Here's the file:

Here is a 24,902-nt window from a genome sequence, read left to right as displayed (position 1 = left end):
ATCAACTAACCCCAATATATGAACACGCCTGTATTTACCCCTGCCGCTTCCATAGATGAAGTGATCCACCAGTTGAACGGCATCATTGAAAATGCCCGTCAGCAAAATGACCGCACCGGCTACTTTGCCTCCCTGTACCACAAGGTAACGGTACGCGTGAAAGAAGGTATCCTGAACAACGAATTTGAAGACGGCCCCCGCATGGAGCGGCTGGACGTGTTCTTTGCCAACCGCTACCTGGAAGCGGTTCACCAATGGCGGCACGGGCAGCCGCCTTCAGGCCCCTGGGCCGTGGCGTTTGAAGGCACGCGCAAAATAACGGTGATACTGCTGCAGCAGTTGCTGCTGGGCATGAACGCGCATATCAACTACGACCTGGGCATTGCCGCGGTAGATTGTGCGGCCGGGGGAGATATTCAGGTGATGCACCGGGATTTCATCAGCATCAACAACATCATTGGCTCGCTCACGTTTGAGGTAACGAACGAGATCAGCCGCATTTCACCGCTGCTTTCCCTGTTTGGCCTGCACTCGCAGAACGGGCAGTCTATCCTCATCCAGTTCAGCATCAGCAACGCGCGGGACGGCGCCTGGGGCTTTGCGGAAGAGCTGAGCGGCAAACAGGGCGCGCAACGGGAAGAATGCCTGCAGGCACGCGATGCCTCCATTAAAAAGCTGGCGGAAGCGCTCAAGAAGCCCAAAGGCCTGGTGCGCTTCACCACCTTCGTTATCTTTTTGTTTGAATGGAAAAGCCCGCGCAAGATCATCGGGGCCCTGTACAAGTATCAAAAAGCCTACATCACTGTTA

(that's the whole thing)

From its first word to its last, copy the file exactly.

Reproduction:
Here is a 24,902-nt window from a genome sequence, read left to right as displayed (position 1 = left end):
ATCAACTAACCCCAATATATGAACACGCCTGTATTTACCCCTGCCGCTTCCATAGATGAAGTGATCCACCAGTTGAACGGCATCATTGAAAATGCCCGTCAGCAAAATGACCGCACCGGCTACTTTGCCTCCCTGTACCACAAGGTAACGGTACGCGTGAAAGAAGGTATCCTGAACAACGAATTTGAAGACGGCCCCCGCATGGAGCGGCTGGACGTGTTCTTTGCCAACCGCTACCTGGAAGCGGTTCACCAATGGCGGCACGGGCAGCCGCCTTCAGGCCCCTGGGCCGTGGCGTTTGAAGGCACGCGCAAAATAACGGTGATACTGCTGCAGCAGTTGCTGCTGGGCATGAACGCGCATATCAACTACGACCTGGGCATTGCCGCGGTAGATTGTGCGGCCGGGGGAGATATTCAGGTGATGCACCGGGATTTCATCAGCATCAACAACATCATTGGCTCGCTCACGTTTGAGGTAACGAACGAGATCAGCCGCATTTCACCGCTGCTTTCCCTGTTTGGCCTGCACTCGCAGAACGGGCAGTCTATCCTCATCCAGTTCAGCATCAGCAACGCGCGGGACGGCGCCTGGGGCTTTGCGGAAGAGCTGAGCGGCAAACAGGGCGCGCAACGGGAAGAATGCCTGCAGGCACGCGATGCCTCCATTAAAAAGCTGGCGGAAGCGCTCAAGAAGCCCAAAGGCCTGGTGCGCTTCACCACCTTCGTTATCTTTTTGTTTGAATGGAAAAGCCCGCGCAAGATCATCGGGGCCCTGTACAAGTATCAAAAAGCCTACATCACTGTTA